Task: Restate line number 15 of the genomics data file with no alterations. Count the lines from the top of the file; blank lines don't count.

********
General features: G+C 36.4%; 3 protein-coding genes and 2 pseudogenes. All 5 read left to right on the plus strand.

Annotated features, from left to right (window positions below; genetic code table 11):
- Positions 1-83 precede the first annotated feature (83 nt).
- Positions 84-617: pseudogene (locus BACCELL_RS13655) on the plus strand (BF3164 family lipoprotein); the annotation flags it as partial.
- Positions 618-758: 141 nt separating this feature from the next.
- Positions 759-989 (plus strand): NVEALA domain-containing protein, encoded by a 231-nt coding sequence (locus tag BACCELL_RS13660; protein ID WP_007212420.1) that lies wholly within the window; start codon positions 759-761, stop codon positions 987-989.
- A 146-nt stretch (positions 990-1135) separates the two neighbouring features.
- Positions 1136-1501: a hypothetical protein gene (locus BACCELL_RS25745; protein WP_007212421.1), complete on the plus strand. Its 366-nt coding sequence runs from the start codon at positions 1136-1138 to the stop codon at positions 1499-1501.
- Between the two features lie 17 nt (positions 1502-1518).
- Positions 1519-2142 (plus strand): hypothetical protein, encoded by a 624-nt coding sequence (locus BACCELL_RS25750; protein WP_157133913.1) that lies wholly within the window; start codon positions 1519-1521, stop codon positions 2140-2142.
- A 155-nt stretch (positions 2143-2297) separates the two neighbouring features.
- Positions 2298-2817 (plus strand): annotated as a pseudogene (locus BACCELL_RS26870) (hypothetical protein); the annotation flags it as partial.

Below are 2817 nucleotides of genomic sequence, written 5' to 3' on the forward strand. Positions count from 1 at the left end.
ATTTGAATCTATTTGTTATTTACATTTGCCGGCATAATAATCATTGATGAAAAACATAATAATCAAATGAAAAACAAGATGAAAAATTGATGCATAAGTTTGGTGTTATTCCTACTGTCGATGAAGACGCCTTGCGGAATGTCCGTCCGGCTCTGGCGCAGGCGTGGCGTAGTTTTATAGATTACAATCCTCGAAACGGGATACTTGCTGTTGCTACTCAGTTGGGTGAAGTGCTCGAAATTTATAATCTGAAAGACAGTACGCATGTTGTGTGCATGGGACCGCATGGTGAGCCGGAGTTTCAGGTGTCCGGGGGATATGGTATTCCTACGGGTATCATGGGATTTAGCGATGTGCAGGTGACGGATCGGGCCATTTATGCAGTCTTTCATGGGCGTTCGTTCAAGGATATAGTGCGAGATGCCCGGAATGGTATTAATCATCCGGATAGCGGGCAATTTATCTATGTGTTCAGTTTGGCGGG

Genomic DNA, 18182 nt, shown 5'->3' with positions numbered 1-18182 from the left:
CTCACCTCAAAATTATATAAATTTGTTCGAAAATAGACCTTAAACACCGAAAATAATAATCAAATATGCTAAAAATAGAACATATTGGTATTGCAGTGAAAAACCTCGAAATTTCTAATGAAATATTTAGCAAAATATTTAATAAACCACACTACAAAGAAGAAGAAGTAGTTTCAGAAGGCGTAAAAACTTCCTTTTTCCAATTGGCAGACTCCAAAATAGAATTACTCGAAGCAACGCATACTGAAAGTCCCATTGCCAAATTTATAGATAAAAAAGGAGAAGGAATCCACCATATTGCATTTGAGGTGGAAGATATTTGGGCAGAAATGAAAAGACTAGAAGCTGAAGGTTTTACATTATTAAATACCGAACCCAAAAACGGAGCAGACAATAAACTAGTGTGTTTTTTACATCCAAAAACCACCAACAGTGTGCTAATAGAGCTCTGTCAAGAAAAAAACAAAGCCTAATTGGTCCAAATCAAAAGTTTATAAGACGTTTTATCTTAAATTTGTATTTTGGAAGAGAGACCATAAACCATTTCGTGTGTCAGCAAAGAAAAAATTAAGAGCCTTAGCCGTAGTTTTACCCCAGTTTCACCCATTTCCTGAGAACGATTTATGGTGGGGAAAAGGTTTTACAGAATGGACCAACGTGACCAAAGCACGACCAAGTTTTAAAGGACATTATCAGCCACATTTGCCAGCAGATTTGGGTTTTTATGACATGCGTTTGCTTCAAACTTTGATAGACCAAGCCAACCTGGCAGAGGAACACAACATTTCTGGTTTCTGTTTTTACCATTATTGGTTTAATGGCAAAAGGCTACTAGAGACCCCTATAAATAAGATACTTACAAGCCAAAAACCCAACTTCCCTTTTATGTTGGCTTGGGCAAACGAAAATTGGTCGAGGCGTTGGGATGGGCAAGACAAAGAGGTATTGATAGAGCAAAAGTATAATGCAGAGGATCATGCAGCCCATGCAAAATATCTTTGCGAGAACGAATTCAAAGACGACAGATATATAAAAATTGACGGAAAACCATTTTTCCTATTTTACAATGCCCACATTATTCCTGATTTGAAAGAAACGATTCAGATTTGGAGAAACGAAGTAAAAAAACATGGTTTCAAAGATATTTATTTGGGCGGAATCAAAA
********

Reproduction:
Genomic DNA, 18182 nt, shown 5'->3' with positions numbered 1-18182 from the left: